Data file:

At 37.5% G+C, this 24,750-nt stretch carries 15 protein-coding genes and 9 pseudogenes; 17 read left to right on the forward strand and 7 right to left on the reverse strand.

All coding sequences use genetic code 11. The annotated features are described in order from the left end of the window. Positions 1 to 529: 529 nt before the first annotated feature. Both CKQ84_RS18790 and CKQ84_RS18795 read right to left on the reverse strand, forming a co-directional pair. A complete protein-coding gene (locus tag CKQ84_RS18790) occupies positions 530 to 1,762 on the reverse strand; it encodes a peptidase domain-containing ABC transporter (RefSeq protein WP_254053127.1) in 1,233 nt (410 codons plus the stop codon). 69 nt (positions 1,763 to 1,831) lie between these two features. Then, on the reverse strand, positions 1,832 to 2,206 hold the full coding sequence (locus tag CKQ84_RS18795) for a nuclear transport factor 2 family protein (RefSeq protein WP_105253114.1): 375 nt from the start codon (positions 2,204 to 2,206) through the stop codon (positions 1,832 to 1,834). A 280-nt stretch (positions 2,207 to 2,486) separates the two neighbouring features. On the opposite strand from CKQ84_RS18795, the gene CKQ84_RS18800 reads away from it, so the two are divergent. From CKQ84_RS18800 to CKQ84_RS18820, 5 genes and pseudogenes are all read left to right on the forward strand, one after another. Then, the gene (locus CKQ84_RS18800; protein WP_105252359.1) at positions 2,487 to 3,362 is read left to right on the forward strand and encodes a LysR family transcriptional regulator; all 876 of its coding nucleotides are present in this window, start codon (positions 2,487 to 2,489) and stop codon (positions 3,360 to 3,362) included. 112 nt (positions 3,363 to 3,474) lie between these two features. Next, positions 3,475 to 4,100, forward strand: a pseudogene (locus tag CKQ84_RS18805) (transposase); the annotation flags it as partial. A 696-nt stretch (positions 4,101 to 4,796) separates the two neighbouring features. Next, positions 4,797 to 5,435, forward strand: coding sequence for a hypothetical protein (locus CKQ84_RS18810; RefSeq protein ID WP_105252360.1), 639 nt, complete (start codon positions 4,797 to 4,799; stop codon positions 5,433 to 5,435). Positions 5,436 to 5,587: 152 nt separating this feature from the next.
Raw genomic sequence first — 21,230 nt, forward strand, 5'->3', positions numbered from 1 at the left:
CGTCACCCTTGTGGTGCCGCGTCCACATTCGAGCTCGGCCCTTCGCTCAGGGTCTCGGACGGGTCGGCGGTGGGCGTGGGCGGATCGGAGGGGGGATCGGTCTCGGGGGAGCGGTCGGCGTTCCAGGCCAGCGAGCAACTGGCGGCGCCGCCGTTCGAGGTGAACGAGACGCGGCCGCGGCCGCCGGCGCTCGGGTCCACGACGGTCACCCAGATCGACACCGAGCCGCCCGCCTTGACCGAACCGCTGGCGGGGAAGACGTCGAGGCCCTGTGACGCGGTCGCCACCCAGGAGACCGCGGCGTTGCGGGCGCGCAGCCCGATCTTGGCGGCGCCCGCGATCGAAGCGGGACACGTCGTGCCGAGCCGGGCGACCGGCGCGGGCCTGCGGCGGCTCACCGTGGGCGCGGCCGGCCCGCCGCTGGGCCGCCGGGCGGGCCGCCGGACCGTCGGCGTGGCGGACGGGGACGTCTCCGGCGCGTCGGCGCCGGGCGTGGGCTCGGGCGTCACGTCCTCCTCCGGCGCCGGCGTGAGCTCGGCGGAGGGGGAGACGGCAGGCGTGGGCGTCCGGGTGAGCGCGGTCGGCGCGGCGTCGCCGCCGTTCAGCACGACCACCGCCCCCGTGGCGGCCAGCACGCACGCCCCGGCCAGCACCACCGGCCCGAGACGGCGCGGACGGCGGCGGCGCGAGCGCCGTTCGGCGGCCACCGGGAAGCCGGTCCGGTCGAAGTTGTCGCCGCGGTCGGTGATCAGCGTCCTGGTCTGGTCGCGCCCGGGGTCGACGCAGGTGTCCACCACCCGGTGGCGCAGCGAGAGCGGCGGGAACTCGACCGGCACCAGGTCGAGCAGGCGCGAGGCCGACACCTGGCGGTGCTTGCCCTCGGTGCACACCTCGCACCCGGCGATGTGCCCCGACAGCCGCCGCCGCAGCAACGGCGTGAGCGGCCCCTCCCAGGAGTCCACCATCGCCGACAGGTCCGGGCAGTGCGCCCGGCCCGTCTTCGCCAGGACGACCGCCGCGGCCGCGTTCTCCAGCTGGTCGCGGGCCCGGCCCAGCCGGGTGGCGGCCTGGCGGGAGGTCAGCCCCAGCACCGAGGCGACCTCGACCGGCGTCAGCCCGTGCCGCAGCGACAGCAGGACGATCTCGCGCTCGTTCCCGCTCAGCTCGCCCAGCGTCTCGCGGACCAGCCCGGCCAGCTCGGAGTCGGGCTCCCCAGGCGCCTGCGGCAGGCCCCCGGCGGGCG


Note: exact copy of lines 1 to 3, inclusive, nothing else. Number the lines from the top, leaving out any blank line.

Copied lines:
At 37.5% G+C, this 24,750-nt stretch carries 15 protein-coding genes and 9 pseudogenes; 17 read left to right on the forward strand and 7 right to left on the reverse strand.

All coding sequences use genetic code 11. The annotated features are described in order from the left end of the window. Positions 1 to 529: 529 nt before the first annotated feature. Both CKQ84_RS18790 and CKQ84_RS18795 read right to left on the reverse strand, forming a co-directional pair. A complete protein-coding gene (locus tag CKQ84_RS18790) occupies positions 530 to 1,762 on the reverse strand; it encodes a peptidase domain-containing ABC transporter (RefSeq protein WP_254053127.1) in 1,233 nt (410 codons plus the stop codon). 69 nt (positions 1,763 to 1,831) lie between these two features. Then, on the reverse strand, positions 1,832 to 2,206 hold the full coding sequence (locus tag CKQ84_RS18795) for a nuclear transport factor 2 family protein (RefSeq protein WP_105253114.1): 375 nt from the start codon (positions 2,204 to 2,206) through the stop codon (positions 1,832 to 1,834). A 280-nt stretch (positions 2,207 to 2,486) separates the two neighbouring features. On the opposite strand from CKQ84_RS18795, the gene CKQ84_RS18800 reads away from it, so the two are divergent. From CKQ84_RS18800 to CKQ84_RS18820, 5 genes and pseudogenes are all read left to right on the forward strand, one after another. Then, the gene (locus CKQ84_RS18800; protein WP_105252359.1) at positions 2,487 to 3,362 is read left to right on the forward strand and encodes a LysR family transcriptional regulator; all 876 of its coding nucleotides are present in this window, start codon (positions 2,487 to 2,489) and stop codon (positions 3,360 to 3,362) included. 112 nt (positions 3,363 to 3,474) lie between these two features. Next, positions 3,475 to 4,100, forward strand: a pseudogene (locus tag CKQ84_RS18805) (transposase); the annotation flags it as partial. A 696-nt stretch (positions 4,101 to 4,796) separates the two neighbouring features. Next, positions 4,797 to 5,435, forward strand: coding sequence for a hypothetical protein (locus CKQ84_RS18810; RefSeq protein ID WP_105252360.1), 639 nt, complete (start codon positions 4,797 to 4,799; stop codon positions 5,433 to 5,435). Positions 5,436 to 5,587: 152 nt separating this feature from the next.
Raw genomic sequence first — 21,230 nt, forward strand, 5'->3', positions numbered from 1 at the left: